Title: Love From A to Z by S.K. Ali
Publisher: Salaam Reads
Publication date: 30 April 2019
Genre: Contemporary| Young adult
Page count: 384 pages
Rating: 5 out of 5 stars
Synopsis: A marvel: something you find amazing. Even ordinary-amazing. Like potatoes—because they make French fries happen. Like the perfect fries Adam and his mom used to make together.
An oddity: whatever gives you pause. Like the fact that there are hateful people in the world. Like Zayneb’s teacher, who won’t stop reminding the class how “bad” Muslims are.
But Zayneb, the only Muslim in class, isn’t bad. She’s angry.
When she gets suspended for confronting her teacher, and he begins investigating her activist friends, Zayneb heads to her aunt’s house in Doha, Qatar, for an early start to spring break.
Fueled by the guilt of getting her friends in trouble, she resolves to try out a newer, “nicer” version of herself in a place where no one knows her.
Then her path crosses with Adam’s.
Since he got diagnosed with multiple sclerosis in November, Adam’s stopped going to classes, intent, instead, on perfecting the making of things. Intent on keeping the memory of his mom alive for his little sister.
Adam’s also intent on keeping his diagnosis a secret from his grieving father.
Alone, Adam and Zayneb are playing roles for others, keeping their real thoughts locked away in their journals.
Until a marvel and an oddity occurs…
Marvel: Adam and Zayneb meeting.
Oddity: Adam and Zayneb meeting.
This book is one of the most beautiful love stories I’ve ever read, and I am SO happy I found YA contemporary, which is a genre I haven’t really read in the past, because I cannot praise this book enough.
Love from A to Z is a love story between Adam and Zayneb. Both keep a journal, based on The Marvels of Creation and the Oddities of Existence. Adam focuses on marvels – the things in life that make it worth living. Zayneb focuses on the oddities – the struggles and pains of life. The two meet on a plane, and their lives change forever as their paths keep crossing.
Zayneb is a fighter. Except that’s not quite a strong enough word. She is driven and passionate and determined to right the worlds’ wrongs. As a hijab wearing Muslim, Zayneb faces a lot of discrimination and hate (all based on true events the author has experienced). Standing up to her Islamophobic teacher, Zayneb is suspended from school, one week before Spring break. So, she travels to Doha, to spend time with her Aunt Nandy. On the plane over, she meets Adam. And then she keeps meeting him, and Adam seems different to anyone she’s ever met.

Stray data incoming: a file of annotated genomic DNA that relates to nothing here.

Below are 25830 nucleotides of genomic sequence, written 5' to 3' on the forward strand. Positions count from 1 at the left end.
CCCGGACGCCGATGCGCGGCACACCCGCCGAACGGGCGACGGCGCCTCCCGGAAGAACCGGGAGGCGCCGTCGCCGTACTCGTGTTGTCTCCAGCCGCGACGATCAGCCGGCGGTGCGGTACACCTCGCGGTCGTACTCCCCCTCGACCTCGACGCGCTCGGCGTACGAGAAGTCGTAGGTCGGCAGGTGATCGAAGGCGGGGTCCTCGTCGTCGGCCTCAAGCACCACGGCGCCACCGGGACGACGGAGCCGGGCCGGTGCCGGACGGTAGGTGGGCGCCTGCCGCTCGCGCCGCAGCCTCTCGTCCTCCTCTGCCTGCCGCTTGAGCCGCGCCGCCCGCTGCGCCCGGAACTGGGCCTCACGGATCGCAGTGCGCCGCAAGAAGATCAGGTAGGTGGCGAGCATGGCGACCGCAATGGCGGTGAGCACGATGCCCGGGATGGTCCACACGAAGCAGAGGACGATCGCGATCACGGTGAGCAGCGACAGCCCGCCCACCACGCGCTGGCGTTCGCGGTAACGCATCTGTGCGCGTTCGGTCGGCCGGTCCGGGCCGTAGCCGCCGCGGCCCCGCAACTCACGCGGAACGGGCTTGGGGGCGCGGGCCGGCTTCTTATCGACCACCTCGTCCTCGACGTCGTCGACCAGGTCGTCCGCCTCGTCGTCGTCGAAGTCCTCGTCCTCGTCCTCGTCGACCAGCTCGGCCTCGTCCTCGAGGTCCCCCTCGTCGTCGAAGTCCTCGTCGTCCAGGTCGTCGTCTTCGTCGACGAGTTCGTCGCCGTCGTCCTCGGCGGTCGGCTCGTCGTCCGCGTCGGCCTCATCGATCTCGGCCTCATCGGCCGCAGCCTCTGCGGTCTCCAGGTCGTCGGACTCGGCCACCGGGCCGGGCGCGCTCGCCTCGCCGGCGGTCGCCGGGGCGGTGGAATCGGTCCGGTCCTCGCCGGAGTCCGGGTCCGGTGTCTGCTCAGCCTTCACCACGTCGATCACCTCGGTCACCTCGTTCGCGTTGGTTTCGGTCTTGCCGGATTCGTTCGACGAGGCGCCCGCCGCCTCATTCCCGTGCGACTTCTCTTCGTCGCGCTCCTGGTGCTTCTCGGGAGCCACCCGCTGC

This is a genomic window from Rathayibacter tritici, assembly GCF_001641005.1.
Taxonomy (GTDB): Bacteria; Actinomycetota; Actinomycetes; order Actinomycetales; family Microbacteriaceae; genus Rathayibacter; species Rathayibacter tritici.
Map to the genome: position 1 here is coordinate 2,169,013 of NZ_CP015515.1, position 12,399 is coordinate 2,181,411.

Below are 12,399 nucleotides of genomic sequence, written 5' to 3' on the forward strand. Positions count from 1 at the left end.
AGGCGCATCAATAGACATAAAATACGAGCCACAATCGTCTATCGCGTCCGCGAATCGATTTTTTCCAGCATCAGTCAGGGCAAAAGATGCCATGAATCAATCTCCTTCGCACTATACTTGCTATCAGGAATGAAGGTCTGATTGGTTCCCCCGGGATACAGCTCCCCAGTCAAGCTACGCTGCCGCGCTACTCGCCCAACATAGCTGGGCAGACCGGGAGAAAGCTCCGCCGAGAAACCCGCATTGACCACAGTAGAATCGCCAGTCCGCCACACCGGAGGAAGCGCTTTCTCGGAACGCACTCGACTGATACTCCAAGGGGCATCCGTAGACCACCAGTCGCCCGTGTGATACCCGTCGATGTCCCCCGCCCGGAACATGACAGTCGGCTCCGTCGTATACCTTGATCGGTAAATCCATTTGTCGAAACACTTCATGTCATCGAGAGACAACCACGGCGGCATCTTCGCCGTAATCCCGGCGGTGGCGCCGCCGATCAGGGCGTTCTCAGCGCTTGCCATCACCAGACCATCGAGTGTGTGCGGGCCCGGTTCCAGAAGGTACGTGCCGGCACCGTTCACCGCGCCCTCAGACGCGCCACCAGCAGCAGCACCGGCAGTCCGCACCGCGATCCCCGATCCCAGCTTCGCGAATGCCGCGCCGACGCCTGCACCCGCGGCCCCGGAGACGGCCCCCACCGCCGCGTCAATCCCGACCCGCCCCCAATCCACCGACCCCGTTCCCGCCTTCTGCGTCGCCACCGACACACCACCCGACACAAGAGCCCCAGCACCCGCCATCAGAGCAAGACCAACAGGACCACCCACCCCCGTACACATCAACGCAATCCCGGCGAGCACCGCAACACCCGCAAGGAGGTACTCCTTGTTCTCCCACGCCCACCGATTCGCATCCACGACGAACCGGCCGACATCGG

Adam has just dropped out of university. He’s also just been diagnosed with multiple sclerosis, the disease which killed his mum. At 11, he converted to Islam, searching for peace after his mother’s death. He’s calm and serene, yet struggling deeply with the secret of his disease, something he can’t quite tell his father just yet. He travels to Doha, where his family live, on his Spring break, knowing he won’t be returning to university. On the plane over, he meets Zayneb, a stunning woman in a bright blue hijab who happens to be holding the same journal he owns – a Marvel and Oddities.
This is a story about love and strength and justice and Islam and peace. It’s such a beautiful representation of the religion, and I feel almost humbled to have read this book. There is such a strong Muslim voice throughout, which was so fantastic to read and learn about. The growing friendship, and then love, between Adam and Zayneb felt so strong and real and natural and it was so lovely to see how religion guided their relationship. Both these characters had such strong point of views and so distinct voices, and it was interesting to see the two recognise each others flaws, and still move forward. I also thought Adam’s journey to accept his disease and seek treatment was very genuine and thoughtfully written. I rooted for both of them from the very start, their emotions and voice were so clearly written on the page, I felt every emotion with them.
The secondary characters were also very well written – I have a particular soft spot for Connor, Adam’s best friend. It was so lovely to see such a strong male friendship in a book, both of them able to be emotional and open with each other.
Whilst this novel is a love story, it also addresses subjects like Islamophobia and discrimination. I really think this book needs to be required reading for every teen, in the hope it might make people act a little different….and a lot better. The racism that is portrayed is at times subtle and at times throw it your face, and the book showed Zayneb navigating both these experiences and trying to fight against it. She was such a powerful character and her strength was very inspiring to read. There was also such a diversity with the way Islam was portrayed, and I loved seeing the different ways characters’ had come to Islam, from Adam’s conversion after his mother’s death, to Zayneb through her heritage.
Reading the author’s note at the end, S.K. Ali writes ‘I often wondered if all this would seem too incredulous to some readers’ and that really made me think – because S.K Ali is probably right. And it’s awful and people suck that they would think this book, one of the most beautiful and realistic love stories I have read, would seem too incredulous and fake. This book is so wonderful. It deals with pain and love is such an open and insightful way. So please, give this book a chance and fall in love with Adam and Zayneb like I did!
Also I am strongly keen to start my own Marvels and Oddities after reading this book!
Rach + Draco